Capirotada, Lenten recipe
La capirotada is a traditional Mexican dessert prepared with bread covered with honey, typical of the days of Lent.
It is important to bear in mind that in this case we will refer to the capirotada as prepared in Mexico, which has nothing to do with the old recipe of the Spanish capirotada, with salty ingredients.
La capirotada, a traditional Mexican dessert
When we think of Mexican desserts, the Capirotada is one of the first to come to mind. Of course, we also have the arroz con leche, the chongos zamoranos, the jericallas or jericayas, the impossible cake and a few others. But today we will start this series of desserts with delicious traditional capirotada very easy to prepare and explained step by step.
According to the chef, this dessert is susceptible to many variations, but today, we will try to prepare this recipe the most traditional way possible.
Capirotada de Vigilia or of Lent
Tips for preparing an unforgettable capirotada
- You can replace the fresh cheese of the recipe with Chihuahua cheese or aged cheese.
- For this recipe, we have proposed to use bobbin, although you can also use box bread or sandwich bread.
- You can use butter to fry the bread, instead of oil. The butter gives a delicate flavor to the preparation, while the oil remains almost imperceptible (with respect to taste). In any case, do not abuse the butter oil. The idea is that the slices of bread end crispy and a little toasted, not watered down.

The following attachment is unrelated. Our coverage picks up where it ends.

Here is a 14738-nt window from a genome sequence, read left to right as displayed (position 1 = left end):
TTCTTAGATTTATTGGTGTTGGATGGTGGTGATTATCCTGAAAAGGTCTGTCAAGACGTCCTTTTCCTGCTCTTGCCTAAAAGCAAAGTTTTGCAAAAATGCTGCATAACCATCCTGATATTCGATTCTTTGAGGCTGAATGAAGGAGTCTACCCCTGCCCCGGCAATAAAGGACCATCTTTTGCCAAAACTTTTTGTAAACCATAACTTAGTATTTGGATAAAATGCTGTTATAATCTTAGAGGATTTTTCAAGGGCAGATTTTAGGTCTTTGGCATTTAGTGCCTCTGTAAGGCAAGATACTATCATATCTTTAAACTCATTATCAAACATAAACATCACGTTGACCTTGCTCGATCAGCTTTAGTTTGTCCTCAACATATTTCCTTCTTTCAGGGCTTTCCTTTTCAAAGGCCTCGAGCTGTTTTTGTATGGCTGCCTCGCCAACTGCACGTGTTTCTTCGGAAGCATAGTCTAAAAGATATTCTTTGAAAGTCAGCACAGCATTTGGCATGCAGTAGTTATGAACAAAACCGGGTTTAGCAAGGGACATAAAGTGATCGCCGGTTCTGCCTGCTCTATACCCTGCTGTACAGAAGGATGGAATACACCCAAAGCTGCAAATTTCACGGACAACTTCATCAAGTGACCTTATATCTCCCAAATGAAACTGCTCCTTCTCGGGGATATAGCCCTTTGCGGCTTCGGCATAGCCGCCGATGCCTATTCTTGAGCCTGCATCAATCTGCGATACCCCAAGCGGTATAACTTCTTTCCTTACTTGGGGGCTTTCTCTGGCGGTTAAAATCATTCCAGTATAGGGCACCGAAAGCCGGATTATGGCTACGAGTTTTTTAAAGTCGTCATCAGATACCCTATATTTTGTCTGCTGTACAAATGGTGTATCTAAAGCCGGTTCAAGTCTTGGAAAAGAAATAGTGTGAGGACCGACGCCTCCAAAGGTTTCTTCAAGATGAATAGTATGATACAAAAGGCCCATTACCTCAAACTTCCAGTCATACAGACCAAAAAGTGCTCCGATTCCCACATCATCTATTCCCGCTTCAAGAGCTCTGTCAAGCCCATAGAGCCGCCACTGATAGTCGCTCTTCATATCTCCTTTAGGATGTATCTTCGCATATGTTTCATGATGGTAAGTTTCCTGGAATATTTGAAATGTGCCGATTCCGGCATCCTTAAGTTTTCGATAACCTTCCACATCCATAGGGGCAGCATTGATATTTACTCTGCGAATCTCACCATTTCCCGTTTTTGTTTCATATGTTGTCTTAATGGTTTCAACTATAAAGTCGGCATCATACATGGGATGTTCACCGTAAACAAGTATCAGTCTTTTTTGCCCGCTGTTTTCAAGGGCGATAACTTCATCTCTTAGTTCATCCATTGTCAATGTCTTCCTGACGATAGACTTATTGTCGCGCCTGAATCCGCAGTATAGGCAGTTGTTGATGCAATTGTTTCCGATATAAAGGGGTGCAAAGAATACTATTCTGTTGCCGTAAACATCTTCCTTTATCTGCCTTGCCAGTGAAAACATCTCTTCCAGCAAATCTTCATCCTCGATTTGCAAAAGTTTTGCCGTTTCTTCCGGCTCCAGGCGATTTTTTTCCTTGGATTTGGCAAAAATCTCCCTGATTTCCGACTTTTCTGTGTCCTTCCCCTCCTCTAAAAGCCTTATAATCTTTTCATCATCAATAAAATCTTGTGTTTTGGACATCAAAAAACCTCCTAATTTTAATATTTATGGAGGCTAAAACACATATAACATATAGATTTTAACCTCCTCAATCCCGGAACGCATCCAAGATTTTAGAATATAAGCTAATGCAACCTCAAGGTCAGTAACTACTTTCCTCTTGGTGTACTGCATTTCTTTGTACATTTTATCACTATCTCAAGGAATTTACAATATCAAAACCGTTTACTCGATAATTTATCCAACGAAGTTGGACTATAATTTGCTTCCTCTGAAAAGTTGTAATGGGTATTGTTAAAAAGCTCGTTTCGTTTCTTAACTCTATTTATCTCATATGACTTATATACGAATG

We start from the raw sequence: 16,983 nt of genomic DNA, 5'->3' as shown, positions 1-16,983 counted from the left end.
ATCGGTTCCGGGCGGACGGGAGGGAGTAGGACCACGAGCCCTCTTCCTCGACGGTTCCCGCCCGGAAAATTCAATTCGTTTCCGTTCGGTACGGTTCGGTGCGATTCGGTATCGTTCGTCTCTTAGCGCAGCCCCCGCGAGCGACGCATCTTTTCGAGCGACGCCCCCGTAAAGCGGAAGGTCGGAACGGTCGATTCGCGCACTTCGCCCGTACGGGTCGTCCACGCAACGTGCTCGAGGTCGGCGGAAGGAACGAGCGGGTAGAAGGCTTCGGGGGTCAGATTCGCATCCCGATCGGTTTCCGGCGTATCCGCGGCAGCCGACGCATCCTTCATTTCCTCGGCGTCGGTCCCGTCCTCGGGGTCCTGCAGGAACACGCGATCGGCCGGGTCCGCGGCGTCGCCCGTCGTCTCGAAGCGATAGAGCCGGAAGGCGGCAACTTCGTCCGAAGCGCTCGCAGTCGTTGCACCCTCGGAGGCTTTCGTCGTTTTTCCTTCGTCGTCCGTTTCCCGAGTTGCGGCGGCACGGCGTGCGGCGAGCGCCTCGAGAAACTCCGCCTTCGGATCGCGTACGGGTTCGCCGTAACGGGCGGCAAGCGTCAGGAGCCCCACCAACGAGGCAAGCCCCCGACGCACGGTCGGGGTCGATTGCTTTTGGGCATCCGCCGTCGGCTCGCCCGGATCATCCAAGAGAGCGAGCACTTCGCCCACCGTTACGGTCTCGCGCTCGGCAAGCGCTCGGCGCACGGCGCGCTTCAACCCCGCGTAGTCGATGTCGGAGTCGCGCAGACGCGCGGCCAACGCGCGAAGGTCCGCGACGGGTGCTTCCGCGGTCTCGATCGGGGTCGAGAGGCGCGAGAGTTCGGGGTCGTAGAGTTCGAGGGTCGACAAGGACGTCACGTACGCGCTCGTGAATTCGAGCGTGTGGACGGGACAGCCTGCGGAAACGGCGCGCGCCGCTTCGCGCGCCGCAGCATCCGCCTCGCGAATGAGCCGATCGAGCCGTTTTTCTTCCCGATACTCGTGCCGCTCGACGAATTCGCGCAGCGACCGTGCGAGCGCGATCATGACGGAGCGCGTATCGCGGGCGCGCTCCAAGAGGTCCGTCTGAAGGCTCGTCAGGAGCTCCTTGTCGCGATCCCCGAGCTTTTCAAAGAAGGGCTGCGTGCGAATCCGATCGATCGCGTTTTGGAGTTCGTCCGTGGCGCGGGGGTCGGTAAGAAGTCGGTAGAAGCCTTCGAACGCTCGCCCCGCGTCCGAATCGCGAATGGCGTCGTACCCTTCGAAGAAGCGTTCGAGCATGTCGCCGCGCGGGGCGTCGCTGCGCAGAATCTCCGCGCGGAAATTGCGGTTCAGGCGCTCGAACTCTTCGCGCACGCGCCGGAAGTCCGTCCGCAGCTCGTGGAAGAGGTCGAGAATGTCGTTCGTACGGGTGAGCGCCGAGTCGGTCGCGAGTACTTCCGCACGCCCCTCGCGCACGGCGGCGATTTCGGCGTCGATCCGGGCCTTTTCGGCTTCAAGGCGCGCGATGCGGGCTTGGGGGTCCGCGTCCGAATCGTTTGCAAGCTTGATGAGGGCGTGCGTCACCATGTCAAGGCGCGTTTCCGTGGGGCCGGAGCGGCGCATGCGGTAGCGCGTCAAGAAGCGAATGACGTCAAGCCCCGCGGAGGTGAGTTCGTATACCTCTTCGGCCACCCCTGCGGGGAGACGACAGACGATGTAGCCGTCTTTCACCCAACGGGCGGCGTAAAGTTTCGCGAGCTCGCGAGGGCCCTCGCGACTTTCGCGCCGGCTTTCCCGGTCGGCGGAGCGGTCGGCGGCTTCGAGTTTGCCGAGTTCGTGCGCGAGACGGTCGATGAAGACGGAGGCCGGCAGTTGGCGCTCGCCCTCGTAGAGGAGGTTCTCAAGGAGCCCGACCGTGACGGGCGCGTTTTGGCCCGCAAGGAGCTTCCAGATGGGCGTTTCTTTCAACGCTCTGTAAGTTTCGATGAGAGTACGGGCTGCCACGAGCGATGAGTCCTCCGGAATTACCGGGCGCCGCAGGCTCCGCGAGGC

- The most traditional presentation of the capirotada uses a clay pot, which is the same one with which the loaves have been baked . If you get a traditional casserole to prepare the capirotada, make sure it is resistant to the oven.
- Depending on the region of Mexico where the capirotada is prepared, other ingredients can be added to the decoration, such as, for example, dragees of colored or sliced almonds.
- If you have hard bread at home, you can use it to prepare this recipe. In fact, in some places, cut the slices of bolillo and let them dry from one day to the next. Some people even let it dry in the sun.
If you're not Mexican, you may not know what the piloncillo is. In other countries, this derivative of sugar cane is known as panela, raspadura or papelón, among other names.
If you want to try other desserts from typical Mexican cuisine, we recommend:
- Pastel three milks
- Gorditas de nata li>